• Don’t rush into the transaction. Buyers searching for homes in tight markets may feel pressured to make an immediate offer.
    Solution: Become familiar with the local market before making a purchase offer.

  • Ask questions. First-time homebuyers, by definition, simply don’t have home buying experience. If you don’t know, ask. It may be uncomfortable, but let’s face it…a broker cannot answer an unasked question.

  • There’s no such thing as the “ideal” house. Many buyers run themselves, not to mention their brokers, ragged as they repeatedly dismiss homes that meet most…but not all…of their requirements. A buyer who turns down a house that meets most, but not all, of their criteria may miss out on the best available property as well as good financing, should market conditions change.
    Solution: First-timers should definitely view many different homes as possible before making an offer. However, they should definitely not make an offer on the first home they like…but also, and more importantly, they should not hesitate to make an offer when they find a home they love.

  • Don’t “Overbuy”. Many First-timers are routinely seduced into becoming “house poor”. That is, they spend so much for a home that they must forego annual vacations, restaurant meals and other forms of entertainment.
    Solution: Get Pre-approved with a lender. This can help determine a reasonable target price range and also identify the mortgage programs which can work best for you.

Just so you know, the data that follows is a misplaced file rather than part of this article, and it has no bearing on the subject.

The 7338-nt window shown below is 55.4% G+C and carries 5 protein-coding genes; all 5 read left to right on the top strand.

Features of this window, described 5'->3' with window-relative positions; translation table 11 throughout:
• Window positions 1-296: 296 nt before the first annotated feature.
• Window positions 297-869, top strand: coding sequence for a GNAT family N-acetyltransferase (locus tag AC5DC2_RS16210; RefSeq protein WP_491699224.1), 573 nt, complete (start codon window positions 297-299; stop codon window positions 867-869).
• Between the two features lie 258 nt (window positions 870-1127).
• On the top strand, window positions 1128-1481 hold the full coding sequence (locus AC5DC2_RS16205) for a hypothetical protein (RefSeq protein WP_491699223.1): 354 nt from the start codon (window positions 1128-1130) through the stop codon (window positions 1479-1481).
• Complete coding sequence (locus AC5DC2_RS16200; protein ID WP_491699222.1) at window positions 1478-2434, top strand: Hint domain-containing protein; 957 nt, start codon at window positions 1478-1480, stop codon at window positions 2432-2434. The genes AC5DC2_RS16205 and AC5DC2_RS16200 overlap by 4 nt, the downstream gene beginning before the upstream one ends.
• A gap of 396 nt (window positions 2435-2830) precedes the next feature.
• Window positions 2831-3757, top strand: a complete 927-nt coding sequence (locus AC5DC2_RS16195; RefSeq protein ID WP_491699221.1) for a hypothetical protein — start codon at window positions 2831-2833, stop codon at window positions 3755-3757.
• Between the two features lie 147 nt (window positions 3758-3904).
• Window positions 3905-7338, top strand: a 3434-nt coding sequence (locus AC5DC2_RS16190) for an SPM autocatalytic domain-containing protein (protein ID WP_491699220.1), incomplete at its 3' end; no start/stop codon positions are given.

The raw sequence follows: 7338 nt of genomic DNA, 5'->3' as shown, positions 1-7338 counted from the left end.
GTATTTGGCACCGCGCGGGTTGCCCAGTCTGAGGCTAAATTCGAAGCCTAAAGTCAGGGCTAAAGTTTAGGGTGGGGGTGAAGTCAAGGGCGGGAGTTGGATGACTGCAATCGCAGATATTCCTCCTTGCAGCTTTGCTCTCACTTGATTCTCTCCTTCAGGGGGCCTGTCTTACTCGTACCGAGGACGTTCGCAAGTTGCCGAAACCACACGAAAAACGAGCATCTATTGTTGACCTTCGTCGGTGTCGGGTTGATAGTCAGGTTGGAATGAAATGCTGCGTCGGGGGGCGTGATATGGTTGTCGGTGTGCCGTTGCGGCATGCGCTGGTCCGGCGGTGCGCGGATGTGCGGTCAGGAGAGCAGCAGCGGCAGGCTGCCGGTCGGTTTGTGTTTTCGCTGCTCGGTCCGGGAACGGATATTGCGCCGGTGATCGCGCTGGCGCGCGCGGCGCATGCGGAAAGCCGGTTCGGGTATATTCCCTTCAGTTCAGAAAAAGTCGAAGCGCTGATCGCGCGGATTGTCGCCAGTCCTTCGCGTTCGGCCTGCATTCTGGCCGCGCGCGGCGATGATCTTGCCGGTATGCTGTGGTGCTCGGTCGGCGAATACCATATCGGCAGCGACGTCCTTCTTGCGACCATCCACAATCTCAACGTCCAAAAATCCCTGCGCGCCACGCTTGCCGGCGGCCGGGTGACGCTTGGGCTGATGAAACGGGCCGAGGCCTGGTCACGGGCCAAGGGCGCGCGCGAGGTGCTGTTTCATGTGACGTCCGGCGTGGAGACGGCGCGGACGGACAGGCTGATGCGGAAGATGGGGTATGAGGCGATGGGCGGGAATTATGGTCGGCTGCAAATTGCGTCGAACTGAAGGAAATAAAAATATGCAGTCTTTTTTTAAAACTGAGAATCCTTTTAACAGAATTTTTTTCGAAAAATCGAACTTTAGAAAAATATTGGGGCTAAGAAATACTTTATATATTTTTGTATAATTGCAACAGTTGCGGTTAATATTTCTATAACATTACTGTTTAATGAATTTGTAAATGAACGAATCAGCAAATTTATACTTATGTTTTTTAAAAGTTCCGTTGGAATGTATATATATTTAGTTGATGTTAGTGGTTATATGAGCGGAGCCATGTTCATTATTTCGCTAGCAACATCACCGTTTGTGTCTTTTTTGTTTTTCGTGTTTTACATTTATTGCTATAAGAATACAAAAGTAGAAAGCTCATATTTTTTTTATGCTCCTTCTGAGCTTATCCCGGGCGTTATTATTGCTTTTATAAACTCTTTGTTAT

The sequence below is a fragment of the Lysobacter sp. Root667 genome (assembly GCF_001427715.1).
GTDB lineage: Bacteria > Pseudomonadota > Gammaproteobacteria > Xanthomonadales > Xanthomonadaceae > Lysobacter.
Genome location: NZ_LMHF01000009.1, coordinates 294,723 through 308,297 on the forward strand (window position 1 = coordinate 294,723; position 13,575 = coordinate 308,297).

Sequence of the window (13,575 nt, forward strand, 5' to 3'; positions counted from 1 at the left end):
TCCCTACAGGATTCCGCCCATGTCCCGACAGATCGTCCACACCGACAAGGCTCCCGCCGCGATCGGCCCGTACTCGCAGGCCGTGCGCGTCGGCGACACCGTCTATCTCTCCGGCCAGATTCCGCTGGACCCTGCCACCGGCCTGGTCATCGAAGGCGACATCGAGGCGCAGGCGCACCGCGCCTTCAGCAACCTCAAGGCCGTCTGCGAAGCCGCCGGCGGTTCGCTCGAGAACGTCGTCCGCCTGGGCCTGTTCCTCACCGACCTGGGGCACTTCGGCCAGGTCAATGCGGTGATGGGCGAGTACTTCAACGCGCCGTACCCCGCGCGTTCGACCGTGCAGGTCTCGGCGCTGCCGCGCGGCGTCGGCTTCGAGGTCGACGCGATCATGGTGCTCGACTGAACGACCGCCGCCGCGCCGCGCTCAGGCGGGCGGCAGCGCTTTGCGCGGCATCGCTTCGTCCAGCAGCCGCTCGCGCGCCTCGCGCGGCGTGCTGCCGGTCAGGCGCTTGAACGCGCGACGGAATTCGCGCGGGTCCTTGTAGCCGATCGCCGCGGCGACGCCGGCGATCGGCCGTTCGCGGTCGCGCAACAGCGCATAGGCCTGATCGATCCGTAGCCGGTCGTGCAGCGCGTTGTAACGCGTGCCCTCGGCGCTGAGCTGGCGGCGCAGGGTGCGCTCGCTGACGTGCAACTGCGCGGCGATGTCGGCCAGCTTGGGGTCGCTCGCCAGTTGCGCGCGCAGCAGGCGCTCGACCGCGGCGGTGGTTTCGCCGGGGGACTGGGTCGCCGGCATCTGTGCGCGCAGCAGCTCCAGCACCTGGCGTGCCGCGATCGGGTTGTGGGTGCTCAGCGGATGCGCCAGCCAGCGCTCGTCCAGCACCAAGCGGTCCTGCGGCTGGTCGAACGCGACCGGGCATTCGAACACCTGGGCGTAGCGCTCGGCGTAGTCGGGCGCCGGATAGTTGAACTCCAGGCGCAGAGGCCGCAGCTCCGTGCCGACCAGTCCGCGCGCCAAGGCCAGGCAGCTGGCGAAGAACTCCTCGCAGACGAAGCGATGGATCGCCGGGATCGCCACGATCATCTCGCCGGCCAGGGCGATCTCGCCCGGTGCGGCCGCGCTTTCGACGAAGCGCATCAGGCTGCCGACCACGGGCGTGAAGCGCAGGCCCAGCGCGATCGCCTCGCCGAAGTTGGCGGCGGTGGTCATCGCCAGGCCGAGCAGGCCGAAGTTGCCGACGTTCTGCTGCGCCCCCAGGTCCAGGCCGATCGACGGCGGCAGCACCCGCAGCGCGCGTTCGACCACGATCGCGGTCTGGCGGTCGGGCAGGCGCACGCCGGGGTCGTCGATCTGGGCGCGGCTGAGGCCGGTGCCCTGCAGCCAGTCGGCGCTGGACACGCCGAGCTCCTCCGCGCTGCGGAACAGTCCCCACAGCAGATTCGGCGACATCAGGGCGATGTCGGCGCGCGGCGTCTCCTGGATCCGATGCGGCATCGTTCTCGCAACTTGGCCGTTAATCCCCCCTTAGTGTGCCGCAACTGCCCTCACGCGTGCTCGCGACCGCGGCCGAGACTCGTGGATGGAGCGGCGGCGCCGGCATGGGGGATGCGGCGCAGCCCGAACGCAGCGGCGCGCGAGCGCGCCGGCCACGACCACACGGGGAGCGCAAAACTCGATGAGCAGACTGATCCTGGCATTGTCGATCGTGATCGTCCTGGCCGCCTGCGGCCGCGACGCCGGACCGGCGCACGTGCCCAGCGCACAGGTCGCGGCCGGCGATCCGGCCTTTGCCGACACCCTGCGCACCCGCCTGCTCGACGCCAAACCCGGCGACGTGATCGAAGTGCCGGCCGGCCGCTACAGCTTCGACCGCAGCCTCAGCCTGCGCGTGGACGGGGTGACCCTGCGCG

• Don’t wait for that 20% down. It’s an admirable goal, but it’s often years in the future for many first-time buyers. Instead — especially in markets with rising values — buy now with as little down as possible. Consider VA, FHA and other loans with private mortgage insurance (PMI).

  • Be realistic. It’s tough to ignore a home’s curb appeal, but what about practical matters? Is there enough space? Is there off-street parking? Is the construction solid in good shape? What about maintenance costs? How far to work? It may seem like boring stuff…but it’s important none-the-less.

  • Find out about zoning. Is the property next door zoned for a 24-hour service station? Fire station? Super Wal-Mart? Ask the broker about zoning for the property and the surrounding area. Find out before you buy. Otherwise you might be stuck with the home of your dreams…right next door to the new landfill.

  • Don’t ignore representation. Chances are good that the seller has a broker. Who’s representing you?
    Solution: A buyer broker, an attorney, or both can give you needed representation at the bargaining table.

  • Don’t Skip an inspection. A professional home inspection is simply a “must” whether you are buying an existing home or a new one. Speak with inspectors before you enter the marketplace to see how they work, what they cost, and what they recommend.

  • Don’t under-estimate closing costs. Closing costs comprise much of the expense when purchasing a home. In many cases, the closing costs can be as much (if not higher) than the down payment amount being required.
    Solution: Examine your good faith estimate provided by your lender. Talk to people who have recently been through the buying process. Ask about fees you don’t understand. If some of the fees seem excessive, ask the lender if they can be waived (or at least reduced). Many lenders will work with you to secure your business. Just be realistic. If you feel that the lender is “taking advantage” of you, consult another lender.